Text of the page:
“If you have that high-end clientele, now you can bring people over — it’s actually a great way to market yourself,” Baumann says. “So we get the water running, put some music on, show them the sunken fire pit.”

It’s somewhat ironic, considering one of the chief concerns about a home-based business typically involves image. Such operations traditionally were viewed as less credible, or perhaps of the fly-by-night variety.

Brian Kelly knows this first-hand. During the early 1990s he ranhis service and remodeling firm Shamrock Pool Services from the family’s N. Lauderdale, Fla., home.

“The appearance you gave was sometimes that of a small-timer,” Kelly says. “It did not always show stability. So yes, I did lose some commercial jobs because of it.”

But experts say those perceptions are changing. For one, home offices are becoming more mainstream. At the end of 2008 there were 16.5 million home-business operations, up from 15.2 million in 2006, according to market intelligence firm IDC.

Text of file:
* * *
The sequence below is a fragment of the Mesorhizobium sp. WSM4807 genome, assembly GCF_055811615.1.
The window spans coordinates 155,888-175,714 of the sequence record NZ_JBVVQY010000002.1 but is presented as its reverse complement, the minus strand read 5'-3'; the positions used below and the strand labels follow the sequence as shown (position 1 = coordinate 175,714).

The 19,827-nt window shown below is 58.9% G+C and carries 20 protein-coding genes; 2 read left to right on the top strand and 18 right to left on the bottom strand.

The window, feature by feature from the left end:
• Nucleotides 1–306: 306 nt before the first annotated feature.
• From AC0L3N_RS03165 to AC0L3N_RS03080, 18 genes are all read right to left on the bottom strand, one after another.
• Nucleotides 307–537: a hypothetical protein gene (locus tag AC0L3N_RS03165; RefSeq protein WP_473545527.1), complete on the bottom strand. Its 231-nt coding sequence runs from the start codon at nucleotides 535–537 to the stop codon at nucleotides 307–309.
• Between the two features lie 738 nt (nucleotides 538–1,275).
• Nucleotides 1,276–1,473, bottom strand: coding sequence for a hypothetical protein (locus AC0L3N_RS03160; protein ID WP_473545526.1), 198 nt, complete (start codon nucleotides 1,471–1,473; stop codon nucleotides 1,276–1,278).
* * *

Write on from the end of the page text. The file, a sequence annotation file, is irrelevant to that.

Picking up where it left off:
So how do pool pros squash those negative undertones? Several ways, actually.

Client testimonials, references and portfolios of past projects can enhance your marketing efforts.

And make sure you have your accreditation handy, along with professional affiliations including industry groups, the Better Business Bureau or chamber of commerce.

You could even put a positive spin on it: “Tell them you can charge less because you have less money tied up in overhead,” says Lesley Pyle, president and founder of Home-Based Working Moms in Spring, Texas.

Also, you may want to list a separate address on your letterhead or company literature, or online, particularly if you have small children. One option is a P.O. Box, though some question whether that’s any better than your home. A UPS store might make a better alternative, experts say.

The mindset

The right frame of mind is critical to running a successful home office. It goes a long way toward ensuring peaceful coexistence with the spouse and kids, experts say.